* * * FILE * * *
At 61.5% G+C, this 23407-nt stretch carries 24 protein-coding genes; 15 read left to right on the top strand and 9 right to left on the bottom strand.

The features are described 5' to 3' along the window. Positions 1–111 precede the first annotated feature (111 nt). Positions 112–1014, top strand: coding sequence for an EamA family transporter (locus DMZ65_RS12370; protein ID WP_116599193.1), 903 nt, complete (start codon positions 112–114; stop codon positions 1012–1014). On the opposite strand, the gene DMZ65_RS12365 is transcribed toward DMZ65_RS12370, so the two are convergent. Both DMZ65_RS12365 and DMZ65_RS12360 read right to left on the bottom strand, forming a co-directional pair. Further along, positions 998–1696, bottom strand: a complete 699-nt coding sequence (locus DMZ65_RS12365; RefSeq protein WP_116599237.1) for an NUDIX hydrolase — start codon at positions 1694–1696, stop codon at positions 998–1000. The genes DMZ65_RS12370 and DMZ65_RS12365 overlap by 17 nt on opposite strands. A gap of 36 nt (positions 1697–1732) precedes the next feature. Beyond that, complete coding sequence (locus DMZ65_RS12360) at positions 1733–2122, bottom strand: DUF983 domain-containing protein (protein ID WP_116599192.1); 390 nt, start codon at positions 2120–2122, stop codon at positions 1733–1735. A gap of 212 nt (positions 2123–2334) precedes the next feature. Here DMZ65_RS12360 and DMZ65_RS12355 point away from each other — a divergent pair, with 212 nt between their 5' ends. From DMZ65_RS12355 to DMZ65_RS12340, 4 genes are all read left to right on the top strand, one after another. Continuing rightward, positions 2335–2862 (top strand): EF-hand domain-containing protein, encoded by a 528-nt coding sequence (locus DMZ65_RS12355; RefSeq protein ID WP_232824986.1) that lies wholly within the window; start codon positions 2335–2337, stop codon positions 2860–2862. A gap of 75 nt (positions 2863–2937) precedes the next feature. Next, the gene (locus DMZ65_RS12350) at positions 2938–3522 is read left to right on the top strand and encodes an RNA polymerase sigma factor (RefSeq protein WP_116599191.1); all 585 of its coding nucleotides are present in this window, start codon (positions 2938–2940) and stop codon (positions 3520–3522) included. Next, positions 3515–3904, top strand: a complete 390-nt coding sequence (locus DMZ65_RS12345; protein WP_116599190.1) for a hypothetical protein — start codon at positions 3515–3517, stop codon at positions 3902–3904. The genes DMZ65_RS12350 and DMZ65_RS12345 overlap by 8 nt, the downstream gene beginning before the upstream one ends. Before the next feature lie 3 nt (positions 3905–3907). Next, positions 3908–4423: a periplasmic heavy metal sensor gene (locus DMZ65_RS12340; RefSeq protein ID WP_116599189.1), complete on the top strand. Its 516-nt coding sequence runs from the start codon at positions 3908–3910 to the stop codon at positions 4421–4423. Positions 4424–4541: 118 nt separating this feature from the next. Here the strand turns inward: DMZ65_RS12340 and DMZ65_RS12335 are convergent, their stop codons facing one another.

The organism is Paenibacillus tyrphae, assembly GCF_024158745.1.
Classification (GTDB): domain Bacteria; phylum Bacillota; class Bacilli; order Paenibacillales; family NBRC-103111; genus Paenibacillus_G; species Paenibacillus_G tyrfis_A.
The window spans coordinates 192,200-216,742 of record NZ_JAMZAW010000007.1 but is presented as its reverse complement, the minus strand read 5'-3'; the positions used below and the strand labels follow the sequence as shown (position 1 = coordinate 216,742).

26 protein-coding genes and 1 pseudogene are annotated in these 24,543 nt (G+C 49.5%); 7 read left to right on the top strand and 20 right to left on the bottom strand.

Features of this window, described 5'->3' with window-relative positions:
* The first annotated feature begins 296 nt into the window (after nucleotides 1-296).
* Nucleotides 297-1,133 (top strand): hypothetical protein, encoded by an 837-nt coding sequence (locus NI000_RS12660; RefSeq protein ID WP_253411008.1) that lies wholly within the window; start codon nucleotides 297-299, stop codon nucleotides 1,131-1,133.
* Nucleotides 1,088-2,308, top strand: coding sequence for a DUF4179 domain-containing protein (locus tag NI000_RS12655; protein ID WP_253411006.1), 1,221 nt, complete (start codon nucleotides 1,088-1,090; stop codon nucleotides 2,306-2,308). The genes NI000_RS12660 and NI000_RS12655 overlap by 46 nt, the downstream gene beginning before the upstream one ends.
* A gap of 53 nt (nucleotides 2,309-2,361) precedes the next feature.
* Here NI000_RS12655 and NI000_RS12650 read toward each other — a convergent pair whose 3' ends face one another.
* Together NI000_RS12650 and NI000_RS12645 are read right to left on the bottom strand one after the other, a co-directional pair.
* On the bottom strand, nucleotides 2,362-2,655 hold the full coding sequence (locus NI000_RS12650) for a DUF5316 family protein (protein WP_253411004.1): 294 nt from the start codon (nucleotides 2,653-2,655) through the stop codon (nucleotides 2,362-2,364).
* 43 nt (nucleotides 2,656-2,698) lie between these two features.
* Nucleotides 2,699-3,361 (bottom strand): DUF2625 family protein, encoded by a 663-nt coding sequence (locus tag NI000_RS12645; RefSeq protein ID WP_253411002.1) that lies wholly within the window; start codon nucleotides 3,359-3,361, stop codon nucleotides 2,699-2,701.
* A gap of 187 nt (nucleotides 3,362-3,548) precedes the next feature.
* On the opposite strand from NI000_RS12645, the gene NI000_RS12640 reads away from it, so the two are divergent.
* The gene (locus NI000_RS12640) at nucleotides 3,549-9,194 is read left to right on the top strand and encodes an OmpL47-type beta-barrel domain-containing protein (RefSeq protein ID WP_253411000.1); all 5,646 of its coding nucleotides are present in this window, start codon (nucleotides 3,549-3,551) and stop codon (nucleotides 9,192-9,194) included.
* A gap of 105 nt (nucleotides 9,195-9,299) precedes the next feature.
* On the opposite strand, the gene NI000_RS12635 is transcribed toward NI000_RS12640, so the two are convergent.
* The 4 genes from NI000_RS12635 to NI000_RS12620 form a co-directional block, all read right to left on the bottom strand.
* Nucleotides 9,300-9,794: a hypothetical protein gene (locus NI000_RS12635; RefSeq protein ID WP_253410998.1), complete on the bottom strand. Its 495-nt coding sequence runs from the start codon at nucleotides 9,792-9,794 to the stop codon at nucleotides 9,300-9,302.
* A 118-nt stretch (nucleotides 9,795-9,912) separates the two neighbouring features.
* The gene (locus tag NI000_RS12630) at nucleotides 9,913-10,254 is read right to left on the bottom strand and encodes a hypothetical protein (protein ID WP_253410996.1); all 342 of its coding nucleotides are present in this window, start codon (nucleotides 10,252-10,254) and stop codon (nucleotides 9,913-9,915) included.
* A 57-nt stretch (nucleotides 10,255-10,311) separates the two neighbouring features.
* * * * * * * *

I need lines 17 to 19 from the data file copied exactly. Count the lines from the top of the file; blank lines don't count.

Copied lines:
* A gap of 187 nt (nucleotides 3,362-3,548) precedes the next feature.
* On the opposite strand from NI000_RS12645, the gene NI000_RS12640 reads away from it, so the two are divergent.
* The gene (locus NI000_RS12640) at nucleotides 3,549-9,194 is read left to right on the top strand and encodes an OmpL47-type beta-barrel domain-containing protein (RefSeq protein ID WP_253411000.1); all 5,646 of its coding nucleotides are present in this window, start codon (nucleotides 3,549-3,551) and stop codon (nucleotides 9,192-9,194) included.